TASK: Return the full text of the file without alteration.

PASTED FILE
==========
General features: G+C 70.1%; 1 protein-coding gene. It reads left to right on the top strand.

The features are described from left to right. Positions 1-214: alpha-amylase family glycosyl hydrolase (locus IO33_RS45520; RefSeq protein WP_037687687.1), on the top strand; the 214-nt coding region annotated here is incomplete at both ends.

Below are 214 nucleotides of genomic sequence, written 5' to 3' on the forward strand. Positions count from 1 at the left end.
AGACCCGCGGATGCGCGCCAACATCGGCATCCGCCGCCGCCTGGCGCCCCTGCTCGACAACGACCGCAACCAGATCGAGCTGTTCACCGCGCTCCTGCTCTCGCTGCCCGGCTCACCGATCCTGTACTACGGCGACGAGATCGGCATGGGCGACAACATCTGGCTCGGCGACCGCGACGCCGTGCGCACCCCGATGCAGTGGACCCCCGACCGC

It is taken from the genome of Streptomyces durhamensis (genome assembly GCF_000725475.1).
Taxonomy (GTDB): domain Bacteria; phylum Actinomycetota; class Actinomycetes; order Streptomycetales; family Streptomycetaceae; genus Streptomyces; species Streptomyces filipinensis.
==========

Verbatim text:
General features: G+C 70.1%; 1 protein-coding gene. It reads left to right on the top strand.

The features are described from left to right. Positions 1-214: alpha-amylase family glycosyl hydrolase (locus IO33_RS45520; RefSeq protein WP_037687687.1), on the top strand; the 214-nt coding region annotated here is incomplete at both ends.

Below are 214 nucleotides of genomic sequence, written 5' to 3' on the forward strand. Positions count from 1 at the left end.
AGACCCGCGGATGCGCGCCAACATCGGCATCCGCCGCCGCCTGGCGCCCCTGCTCGACAACGACCGCAACCAGATCGAGCTGTTCACCGCGCTCCTGCTCTCGCTGCCCGGCTCACCGATCCTGTACTACGGCGACGAGATCGGCATGGGCGACAACATCTGGCTCGGCGACCGCGACGCCGTGCGCACCCCGATGCAGTGGACCCCCGACCGC

It is taken from the genome of Streptomyces durhamensis (genome assembly GCF_000725475.1).
Taxonomy (GTDB): domain Bacteria; phylum Actinomycetota; class Actinomycetes; order Streptomycetales; family Streptomycetaceae; genus Streptomyces; species Streptomyces filipinensis.